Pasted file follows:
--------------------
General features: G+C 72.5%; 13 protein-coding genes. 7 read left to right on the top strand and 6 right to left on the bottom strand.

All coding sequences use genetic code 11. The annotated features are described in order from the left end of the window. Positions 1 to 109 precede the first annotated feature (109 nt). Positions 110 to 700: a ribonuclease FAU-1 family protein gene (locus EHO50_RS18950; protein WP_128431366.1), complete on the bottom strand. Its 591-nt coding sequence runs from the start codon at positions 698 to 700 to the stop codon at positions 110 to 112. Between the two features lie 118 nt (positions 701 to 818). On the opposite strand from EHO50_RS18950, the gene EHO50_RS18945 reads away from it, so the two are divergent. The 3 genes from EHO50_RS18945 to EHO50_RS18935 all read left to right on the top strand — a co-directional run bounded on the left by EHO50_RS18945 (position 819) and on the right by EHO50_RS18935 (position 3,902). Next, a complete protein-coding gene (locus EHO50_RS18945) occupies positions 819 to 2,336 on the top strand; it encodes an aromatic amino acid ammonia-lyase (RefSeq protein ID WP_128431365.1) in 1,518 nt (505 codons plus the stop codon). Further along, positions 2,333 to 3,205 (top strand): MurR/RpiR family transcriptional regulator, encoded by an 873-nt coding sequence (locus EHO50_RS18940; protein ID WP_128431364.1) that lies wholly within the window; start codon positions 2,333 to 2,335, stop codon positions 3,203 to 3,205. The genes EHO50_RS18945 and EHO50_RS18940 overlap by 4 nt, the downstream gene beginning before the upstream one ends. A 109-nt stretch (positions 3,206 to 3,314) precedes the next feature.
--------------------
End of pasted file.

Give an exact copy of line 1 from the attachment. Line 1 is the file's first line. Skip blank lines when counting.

General features: G+C 72.5%; 13 protein-coding genes. 7 read left to right on the top strand and 6 right to left on the bottom strand.